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Title: Sex-specific genetic control of Ae. aegypti and Ae. albopictus
Author: Sulston, Edward
ISNI:       0000 0004 6495 3580
Awarding Body: University of Oxford
Current Institution: University of Oxford
Date of Award: 2016
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"One of the deadliest animals in the world", is the description given to the mosquito by the World Health Organisation. Collectively mosquitoes are a vector for a range of pathogens to humans. Recent developments in genetic engineering have demonstrated that the transgenic self-limiting technology developed by Oxitec Ltd can be deployed to reduce populations of Aedes aegypti. The technology uses a transgene that, when inherited, causes lethality if the mosquito does not have access to tetracycline during development. Recent advancements at Oxitec Ltd involve targeting the self-limiting system specifically to females. This allows for males (which are required for a release) to be readily separated from females without the need for costly mechanical separation. The work presented in this thesis aims primarily to further development of the Oxitec Ltd technology in Ae. aegypti and Aedes albopictus. In Ae. aegypti this is achieved through the development of paternal effect, a male specific construct which render the sperm inviable if reared in the absence of tetracycline. This paternal effect is subsequently combined with a genetic sexing strain in an 'all in one' construct, such that when reared in the absence of tetracycline only sterile males are produced. Development in Ae. albopictus comes through characterisation of certain life history traits of the wild type strains currently maintained at Oxitec Ltd. It is important to develop self-limiting insects in a background strain with certain traits, such as the ability to be produced under mass rearing conditions, and sensitivity to insecticides. In conclusion the work presented here represents a major advancement of Oxitec Ltd's self-limiting technology in Ae. aegypti, through production of a genetic sexing strain capable of producing sterile males. In Ae. albopictus wild type characterisation has laid the foundations for future transgenic development in a suitable background strain.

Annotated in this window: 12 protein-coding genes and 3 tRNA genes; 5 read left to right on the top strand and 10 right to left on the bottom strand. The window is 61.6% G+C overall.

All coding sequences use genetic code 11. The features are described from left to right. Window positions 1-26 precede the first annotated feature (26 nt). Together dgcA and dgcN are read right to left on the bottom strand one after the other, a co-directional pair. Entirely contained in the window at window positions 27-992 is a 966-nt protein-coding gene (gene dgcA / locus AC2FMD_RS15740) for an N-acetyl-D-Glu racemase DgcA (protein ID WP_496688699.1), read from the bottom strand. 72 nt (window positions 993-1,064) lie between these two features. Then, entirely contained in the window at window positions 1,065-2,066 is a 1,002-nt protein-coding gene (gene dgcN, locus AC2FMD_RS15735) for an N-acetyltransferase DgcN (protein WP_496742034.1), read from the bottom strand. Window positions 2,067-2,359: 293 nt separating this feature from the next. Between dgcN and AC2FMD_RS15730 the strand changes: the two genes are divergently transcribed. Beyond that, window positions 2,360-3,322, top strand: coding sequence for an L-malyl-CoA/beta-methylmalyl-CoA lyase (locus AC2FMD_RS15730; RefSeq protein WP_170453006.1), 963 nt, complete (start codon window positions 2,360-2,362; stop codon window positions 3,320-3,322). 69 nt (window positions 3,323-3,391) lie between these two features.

Supervisor: Shimeld, Seb ; Matzen, Kelly Sponsor: Biotechnology and Biological Sciences Research Council ; Oxitec Ltd ; INFRAVEC
Qualification Name: Thesis (Ph.D.) Qualification Level: Doctoral
EThOS ID:  DOI: Not available